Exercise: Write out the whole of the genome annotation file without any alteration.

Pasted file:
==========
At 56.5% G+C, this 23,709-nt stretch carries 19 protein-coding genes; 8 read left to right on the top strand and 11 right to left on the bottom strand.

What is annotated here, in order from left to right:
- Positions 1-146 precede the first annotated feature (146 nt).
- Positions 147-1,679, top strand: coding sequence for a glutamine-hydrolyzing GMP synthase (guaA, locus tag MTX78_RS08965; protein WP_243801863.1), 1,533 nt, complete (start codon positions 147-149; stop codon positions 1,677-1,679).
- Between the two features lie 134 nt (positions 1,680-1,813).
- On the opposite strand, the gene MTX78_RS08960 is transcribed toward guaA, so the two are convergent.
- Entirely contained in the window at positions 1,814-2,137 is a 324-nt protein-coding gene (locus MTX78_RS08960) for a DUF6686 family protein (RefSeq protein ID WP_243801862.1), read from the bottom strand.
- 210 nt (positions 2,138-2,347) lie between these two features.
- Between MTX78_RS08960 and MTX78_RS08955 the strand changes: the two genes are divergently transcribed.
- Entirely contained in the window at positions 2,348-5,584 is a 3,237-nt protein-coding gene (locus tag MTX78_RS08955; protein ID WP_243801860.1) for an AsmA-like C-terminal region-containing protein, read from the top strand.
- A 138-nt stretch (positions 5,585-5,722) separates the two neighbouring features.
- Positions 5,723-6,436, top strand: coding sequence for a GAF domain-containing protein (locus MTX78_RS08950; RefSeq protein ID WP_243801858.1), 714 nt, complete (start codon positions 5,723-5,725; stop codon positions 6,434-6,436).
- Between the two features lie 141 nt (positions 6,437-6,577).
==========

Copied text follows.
At 56.5% G+C, this 23,709-nt stretch carries 19 protein-coding genes; 8 read left to right on the top strand and 11 right to left on the bottom strand.

What is annotated here, in order from left to right:
- Positions 1-146 precede the first annotated feature (146 nt).
- Positions 147-1,679, top strand: coding sequence for a glutamine-hydrolyzing GMP synthase (guaA, locus tag MTX78_RS08965; protein WP_243801863.1), 1,533 nt, complete (start codon positions 147-149; stop codon positions 1,677-1,679).
- Between the two features lie 134 nt (positions 1,680-1,813).
- On the opposite strand, the gene MTX78_RS08960 is transcribed toward guaA, so the two are convergent.
- Entirely contained in the window at positions 1,814-2,137 is a 324-nt protein-coding gene (locus MTX78_RS08960) for a DUF6686 family protein (RefSeq protein ID WP_243801862.1), read from the bottom strand.
- 210 nt (positions 2,138-2,347) lie between these two features.
- Between MTX78_RS08960 and MTX78_RS08955 the strand changes: the two genes are divergently transcribed.
- Entirely contained in the window at positions 2,348-5,584 is a 3,237-nt protein-coding gene (locus tag MTX78_RS08955; protein ID WP_243801860.1) for an AsmA-like C-terminal region-containing protein, read from the top strand.
- A 138-nt stretch (positions 5,585-5,722) separates the two neighbouring features.
- Positions 5,723-6,436, top strand: coding sequence for a GAF domain-containing protein (locus MTX78_RS08950; RefSeq protein ID WP_243801858.1), 714 nt, complete (start codon positions 5,723-5,725; stop codon positions 6,434-6,436).
- Between the two features lie 141 nt (positions 6,437-6,577).